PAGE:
Michael Bloomberg, who is worth $53 billion—give or take a billion, depending on the market—doesn’t need donations to his brand-new presidential campaign. He could shatter all-time presidential campaign spending records by orders of magnitude and still have enough personal money left over to purchase anything for sale on Earth. But even if someone wanted to help him out, he won’t accept donations, of any size, from anyone else, and he wields that fact as a badge of honor.
“He has never taken a political contribution in his life. He is not about to start,” Bloomberg’s top adviser, Howard Wolfson, told the Associated Press. “He cannot be bought.”
This isn’t really how Democratic primary voters think about corruption in the campaign finance system, or how someone familiar with Democratic primary voters would speak about it. The corruption stems from large contributions from wealthy interests who then expect favors in return. The antidote is not through a billionaire self-funding a campaign, but through candidates building broad, grassroots small-dollar funding bases.
Wolfson added, further, that this makes Bloomberg “wholly independent of special interests.” But what really separates Bloomberg from his competitors—or, really, any presidential campaign before it—is its indifference to “interests” altogether.
Michael Bloomberg may be running for president, but he’s not engaging in anything that resembles politics as we know it. He is not organizing in early states or trying to cultivate grassroots energy. He’s not building coalitions, he’s not competing in early trial heats, and he’s not participating in debates. He is, instead, using his unlimited resources to determine if there’s a price point at which a national election can be won without having to participate in politics.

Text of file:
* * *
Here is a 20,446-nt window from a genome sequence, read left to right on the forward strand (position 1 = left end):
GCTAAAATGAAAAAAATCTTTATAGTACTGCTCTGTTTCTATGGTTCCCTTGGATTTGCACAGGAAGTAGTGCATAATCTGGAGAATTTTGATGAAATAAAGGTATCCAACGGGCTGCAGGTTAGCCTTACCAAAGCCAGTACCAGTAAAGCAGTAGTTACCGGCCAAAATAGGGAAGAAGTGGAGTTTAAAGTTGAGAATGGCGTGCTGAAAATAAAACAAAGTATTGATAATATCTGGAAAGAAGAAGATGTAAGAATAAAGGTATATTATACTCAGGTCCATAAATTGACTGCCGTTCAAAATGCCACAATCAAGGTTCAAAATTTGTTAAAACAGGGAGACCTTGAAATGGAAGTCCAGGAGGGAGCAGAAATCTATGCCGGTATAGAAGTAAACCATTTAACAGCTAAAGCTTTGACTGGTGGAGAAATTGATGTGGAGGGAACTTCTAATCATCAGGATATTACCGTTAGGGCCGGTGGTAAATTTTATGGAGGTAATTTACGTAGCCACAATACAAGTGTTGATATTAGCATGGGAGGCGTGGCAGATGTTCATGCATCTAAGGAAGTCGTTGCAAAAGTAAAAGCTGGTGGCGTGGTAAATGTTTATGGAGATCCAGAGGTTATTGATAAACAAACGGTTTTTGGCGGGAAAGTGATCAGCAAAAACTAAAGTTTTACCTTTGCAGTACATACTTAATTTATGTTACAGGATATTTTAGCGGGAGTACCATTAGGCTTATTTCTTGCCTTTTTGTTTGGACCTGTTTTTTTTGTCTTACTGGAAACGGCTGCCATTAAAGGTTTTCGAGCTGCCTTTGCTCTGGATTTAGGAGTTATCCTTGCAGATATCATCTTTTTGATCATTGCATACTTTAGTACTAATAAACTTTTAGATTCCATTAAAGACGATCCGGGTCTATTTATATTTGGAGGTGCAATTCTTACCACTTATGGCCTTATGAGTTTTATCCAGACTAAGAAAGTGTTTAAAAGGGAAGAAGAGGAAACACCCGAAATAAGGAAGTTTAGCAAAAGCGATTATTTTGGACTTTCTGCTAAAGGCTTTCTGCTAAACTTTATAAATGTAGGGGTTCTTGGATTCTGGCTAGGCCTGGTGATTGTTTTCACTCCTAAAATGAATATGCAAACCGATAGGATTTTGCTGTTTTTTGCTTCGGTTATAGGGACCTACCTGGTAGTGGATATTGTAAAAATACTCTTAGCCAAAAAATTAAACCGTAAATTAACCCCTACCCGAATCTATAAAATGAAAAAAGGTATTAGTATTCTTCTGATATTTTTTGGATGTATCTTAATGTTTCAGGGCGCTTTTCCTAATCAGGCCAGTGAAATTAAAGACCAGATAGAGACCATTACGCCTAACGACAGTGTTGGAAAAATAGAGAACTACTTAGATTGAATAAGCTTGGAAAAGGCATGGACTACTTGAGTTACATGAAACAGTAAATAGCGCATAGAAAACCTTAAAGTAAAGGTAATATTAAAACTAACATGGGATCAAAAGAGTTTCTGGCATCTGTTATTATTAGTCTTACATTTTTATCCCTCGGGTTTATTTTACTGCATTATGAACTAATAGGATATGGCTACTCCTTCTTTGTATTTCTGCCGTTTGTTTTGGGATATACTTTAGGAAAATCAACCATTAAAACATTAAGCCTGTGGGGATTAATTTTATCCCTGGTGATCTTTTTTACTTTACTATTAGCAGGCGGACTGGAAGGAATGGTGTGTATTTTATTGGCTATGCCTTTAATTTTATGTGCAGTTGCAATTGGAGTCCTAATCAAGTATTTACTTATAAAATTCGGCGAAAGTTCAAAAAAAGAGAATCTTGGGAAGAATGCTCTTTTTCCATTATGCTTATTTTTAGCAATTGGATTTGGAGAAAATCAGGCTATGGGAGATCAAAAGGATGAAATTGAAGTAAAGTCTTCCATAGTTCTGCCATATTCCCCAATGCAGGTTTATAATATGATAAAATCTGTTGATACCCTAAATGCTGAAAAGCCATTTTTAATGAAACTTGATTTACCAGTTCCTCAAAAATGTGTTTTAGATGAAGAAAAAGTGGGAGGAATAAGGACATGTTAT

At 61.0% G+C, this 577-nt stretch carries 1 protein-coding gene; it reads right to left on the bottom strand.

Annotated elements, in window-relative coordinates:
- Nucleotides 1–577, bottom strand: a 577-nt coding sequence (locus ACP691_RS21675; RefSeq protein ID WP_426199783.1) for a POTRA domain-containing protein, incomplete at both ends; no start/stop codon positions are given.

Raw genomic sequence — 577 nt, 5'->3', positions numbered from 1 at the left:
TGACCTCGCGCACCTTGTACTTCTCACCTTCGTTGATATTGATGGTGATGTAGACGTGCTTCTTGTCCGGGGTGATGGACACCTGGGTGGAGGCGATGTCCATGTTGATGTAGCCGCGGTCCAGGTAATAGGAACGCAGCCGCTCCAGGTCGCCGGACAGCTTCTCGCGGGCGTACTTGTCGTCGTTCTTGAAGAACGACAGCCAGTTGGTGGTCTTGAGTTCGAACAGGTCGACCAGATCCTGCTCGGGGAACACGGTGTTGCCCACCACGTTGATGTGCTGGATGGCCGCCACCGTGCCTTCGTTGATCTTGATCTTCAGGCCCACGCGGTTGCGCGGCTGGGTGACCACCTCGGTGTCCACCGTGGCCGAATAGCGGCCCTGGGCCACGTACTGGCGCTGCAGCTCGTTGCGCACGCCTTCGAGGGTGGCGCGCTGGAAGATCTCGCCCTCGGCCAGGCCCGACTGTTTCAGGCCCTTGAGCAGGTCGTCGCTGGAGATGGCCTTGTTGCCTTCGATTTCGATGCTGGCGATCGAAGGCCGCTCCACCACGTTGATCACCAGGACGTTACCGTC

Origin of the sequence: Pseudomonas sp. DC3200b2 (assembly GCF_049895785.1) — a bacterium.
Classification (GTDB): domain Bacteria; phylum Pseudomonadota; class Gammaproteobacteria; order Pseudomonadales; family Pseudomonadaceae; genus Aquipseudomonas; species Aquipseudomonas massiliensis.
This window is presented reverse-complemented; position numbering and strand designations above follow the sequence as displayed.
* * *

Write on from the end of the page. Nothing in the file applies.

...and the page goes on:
Bloomberg’s metaphysical contempt for other people’s money in politics, that is, reflects his attitude toward other people in politics. He has entered the race, in part, because “special interests,” as he defines them, have put both Elizabeth Warren and Bernie Sanders—who have received donations from millions of individual donors—in competitive positions for the Democratic presidential nomination. And he is running a campaign strategy that intentionally keeps those masses of special interests at an arm’s length. Bloomberg is skipping the early contests in Iowa, New Hampshire, Nevada, and South Carolina, where candidates are vetted by their ability to generate enthusiasm, organize, and build broad, winning coalitions. He cannot compete in this, so he plans to buy his way beyond it.
A campaign like Bloomberg’s looks at grassroots enthusiasm as the central threat to Democrats’ ability to win the presidency. Enthusiasm over a candidate’s message might lead voters to vote based on what they want, rather than choosing the safest course towards defeating Donald Trump, which Michael Bloomberg presumes to be nominating Michael Bloomberg. His opening, then, is to hope that the enthusiasts cancel each other out in the first four states, with no clear frontrunner having emerged heading into Super Tuesday. By then, he will have spent potentially hundreds of millions of dollars on television ads in the next wave of states, where other candidates, competing in the old terms, have barely spent a dime. The less primary voters have formed a consensus around a candidate who’s gotten their hopes up, the better for Bloomberg’s candidacy.
The candidates trying to build political consensus the normal way haven’t been shy about sharing their opinions of Bloomberg’s scheme. Sanders has described Bloomberg’s strategy as an effort to “circumvent the political process,” while Warren has said that Bloomberg is “making a bet about democracy in 2020—he doesn’t need people, he only needs bags and bags of money.”
In lieu of participating in what one might call politics, where interests are solicited and acted upon, Bloomberg is paying to convert the nation’s airwaves into a hypnotism operation benefitting him. Even Donald Trump, who had little interest in the nuts and bolts of traditional campaigning, was willing to supplement his rallies with appearances on the debate stage, and to try to identify a constituency. Bloomberg imagines himself to be the candidate for everyone—and never for anyone in particular.